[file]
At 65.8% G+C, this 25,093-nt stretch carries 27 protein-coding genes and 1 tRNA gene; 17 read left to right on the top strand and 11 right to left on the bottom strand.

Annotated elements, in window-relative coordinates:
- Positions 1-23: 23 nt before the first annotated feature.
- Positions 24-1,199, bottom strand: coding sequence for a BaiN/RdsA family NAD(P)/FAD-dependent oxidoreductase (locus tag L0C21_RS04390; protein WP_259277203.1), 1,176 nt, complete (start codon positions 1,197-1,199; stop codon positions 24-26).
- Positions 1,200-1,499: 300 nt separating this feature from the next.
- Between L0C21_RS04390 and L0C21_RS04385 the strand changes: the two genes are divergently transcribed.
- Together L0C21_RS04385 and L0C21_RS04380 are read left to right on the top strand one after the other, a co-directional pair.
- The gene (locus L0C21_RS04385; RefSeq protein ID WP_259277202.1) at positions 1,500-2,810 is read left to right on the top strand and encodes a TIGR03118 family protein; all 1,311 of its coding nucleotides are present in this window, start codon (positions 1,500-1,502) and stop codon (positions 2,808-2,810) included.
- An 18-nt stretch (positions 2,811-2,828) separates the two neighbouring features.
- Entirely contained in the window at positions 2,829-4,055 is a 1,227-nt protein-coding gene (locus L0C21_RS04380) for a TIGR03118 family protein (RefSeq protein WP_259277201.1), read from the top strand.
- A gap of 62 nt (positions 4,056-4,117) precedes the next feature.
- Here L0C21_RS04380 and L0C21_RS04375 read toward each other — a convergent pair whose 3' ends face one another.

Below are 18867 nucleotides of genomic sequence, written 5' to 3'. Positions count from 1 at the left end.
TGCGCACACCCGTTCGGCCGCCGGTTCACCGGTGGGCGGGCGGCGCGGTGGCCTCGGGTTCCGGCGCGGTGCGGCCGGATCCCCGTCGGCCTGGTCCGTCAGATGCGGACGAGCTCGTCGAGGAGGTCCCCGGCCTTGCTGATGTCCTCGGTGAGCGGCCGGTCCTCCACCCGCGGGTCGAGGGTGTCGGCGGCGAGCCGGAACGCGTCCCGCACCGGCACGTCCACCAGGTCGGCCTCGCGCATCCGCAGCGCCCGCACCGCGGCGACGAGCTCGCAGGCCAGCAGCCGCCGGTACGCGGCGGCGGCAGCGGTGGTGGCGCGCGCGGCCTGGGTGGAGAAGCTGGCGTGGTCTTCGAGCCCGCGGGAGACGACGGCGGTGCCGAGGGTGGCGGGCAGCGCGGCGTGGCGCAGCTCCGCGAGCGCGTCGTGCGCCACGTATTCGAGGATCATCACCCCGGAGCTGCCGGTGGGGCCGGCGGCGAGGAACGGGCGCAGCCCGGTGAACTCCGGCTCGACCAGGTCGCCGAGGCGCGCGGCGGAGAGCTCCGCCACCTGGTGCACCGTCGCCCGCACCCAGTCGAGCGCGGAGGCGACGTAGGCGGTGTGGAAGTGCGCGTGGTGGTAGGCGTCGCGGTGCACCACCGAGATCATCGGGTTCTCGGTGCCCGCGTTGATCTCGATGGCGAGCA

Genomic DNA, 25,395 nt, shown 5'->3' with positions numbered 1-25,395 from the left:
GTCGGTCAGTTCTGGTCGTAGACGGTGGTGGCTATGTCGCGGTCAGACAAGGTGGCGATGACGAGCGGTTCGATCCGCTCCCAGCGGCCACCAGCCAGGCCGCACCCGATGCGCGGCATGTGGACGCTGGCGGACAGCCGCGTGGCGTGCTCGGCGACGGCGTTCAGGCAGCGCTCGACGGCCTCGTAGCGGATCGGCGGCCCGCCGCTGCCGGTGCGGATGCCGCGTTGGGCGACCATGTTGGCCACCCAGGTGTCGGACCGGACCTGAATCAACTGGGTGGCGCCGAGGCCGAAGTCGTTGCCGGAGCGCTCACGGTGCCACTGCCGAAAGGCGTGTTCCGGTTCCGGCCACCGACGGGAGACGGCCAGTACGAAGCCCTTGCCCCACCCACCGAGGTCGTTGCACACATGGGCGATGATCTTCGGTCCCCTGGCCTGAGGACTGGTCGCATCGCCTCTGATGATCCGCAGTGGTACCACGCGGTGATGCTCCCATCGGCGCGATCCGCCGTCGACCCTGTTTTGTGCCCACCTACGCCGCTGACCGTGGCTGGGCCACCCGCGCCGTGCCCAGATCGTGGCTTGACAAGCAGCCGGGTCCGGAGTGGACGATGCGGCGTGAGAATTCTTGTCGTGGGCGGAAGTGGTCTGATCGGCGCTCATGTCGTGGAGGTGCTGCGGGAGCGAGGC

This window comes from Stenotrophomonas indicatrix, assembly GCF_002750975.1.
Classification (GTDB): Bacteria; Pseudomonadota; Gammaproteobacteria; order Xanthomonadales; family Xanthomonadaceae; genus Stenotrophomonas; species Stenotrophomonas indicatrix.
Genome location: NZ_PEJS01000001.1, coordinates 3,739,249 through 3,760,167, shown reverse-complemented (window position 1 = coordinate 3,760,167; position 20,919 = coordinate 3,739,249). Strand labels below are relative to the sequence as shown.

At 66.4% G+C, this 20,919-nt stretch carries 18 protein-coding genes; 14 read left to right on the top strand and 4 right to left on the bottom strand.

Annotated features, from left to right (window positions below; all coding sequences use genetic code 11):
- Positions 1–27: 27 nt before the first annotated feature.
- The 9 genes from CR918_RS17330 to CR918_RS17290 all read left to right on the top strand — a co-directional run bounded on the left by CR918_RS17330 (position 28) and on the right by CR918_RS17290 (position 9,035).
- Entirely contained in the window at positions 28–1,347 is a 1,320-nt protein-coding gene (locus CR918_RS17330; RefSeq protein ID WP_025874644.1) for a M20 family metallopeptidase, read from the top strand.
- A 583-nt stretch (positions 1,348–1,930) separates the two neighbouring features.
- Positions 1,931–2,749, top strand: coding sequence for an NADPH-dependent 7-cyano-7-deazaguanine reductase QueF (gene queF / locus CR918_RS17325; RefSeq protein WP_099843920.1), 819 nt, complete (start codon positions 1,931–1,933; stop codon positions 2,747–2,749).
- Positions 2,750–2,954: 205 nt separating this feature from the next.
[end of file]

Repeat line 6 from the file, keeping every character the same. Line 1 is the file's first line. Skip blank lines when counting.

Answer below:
- Between L0C21_RS04390 and L0C21_RS04385 the strand changes: the two genes are divergently transcribed.